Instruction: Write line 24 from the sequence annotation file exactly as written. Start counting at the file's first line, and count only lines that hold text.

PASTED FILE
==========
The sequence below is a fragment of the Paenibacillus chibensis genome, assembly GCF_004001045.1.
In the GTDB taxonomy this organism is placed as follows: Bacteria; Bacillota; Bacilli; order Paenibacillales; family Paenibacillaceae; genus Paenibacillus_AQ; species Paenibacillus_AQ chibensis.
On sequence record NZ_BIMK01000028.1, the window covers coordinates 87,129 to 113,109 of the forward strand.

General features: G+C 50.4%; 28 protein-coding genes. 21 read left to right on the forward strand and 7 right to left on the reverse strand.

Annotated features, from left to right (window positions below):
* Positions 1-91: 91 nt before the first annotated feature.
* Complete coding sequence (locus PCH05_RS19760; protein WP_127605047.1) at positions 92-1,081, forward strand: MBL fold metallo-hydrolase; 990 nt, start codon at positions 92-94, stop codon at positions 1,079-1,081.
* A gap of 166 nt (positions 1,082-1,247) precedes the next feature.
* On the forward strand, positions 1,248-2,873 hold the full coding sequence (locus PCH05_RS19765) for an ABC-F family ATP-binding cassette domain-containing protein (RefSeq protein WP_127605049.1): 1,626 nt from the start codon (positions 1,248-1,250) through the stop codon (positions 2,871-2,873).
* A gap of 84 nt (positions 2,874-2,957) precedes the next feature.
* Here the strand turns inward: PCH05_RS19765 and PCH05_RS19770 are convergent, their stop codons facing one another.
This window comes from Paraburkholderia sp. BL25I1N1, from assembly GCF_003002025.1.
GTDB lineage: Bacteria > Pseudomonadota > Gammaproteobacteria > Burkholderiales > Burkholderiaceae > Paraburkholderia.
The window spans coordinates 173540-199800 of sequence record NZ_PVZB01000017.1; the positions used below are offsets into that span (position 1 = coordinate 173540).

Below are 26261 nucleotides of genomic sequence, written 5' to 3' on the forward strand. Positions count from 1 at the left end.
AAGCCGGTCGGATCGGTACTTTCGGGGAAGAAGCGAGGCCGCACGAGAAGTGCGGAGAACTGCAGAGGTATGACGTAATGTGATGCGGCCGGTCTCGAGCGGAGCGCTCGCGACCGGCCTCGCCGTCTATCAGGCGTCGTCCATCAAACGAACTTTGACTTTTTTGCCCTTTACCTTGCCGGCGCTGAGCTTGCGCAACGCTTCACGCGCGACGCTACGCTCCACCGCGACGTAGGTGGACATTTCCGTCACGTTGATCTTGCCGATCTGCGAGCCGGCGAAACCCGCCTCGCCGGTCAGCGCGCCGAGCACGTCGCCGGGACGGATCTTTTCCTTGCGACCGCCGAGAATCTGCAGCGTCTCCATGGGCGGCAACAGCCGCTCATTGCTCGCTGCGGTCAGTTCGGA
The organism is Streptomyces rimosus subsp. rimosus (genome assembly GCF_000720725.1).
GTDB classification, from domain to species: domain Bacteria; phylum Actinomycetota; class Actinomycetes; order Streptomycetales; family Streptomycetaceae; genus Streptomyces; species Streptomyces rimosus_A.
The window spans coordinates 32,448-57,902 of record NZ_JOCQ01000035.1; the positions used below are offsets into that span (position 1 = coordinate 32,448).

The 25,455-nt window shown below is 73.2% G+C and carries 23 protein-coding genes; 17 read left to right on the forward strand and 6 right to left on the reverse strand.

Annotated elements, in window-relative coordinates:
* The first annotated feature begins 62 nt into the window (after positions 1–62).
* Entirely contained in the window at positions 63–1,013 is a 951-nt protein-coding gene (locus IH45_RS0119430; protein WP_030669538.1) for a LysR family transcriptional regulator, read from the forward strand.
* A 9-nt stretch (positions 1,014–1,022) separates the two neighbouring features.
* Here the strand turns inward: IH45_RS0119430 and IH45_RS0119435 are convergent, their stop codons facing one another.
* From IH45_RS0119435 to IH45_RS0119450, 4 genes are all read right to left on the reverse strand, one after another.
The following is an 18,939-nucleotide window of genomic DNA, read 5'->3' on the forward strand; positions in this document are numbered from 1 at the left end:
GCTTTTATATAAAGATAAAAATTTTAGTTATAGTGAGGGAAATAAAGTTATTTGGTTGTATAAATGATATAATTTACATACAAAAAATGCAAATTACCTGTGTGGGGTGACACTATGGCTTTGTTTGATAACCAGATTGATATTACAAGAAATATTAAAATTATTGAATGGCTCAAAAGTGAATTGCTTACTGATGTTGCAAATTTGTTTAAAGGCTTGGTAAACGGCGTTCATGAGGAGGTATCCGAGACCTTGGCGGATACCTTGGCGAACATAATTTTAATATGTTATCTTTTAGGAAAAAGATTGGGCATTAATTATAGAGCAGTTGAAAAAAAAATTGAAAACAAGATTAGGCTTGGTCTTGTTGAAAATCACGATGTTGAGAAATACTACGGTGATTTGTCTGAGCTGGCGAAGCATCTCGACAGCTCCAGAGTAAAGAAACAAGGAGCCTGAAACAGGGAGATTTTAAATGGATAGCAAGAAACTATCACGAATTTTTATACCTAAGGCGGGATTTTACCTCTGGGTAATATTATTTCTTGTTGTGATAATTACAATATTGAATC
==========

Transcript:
* A 9-nt stretch (positions 1,014–1,022) separates the two neighbouring features.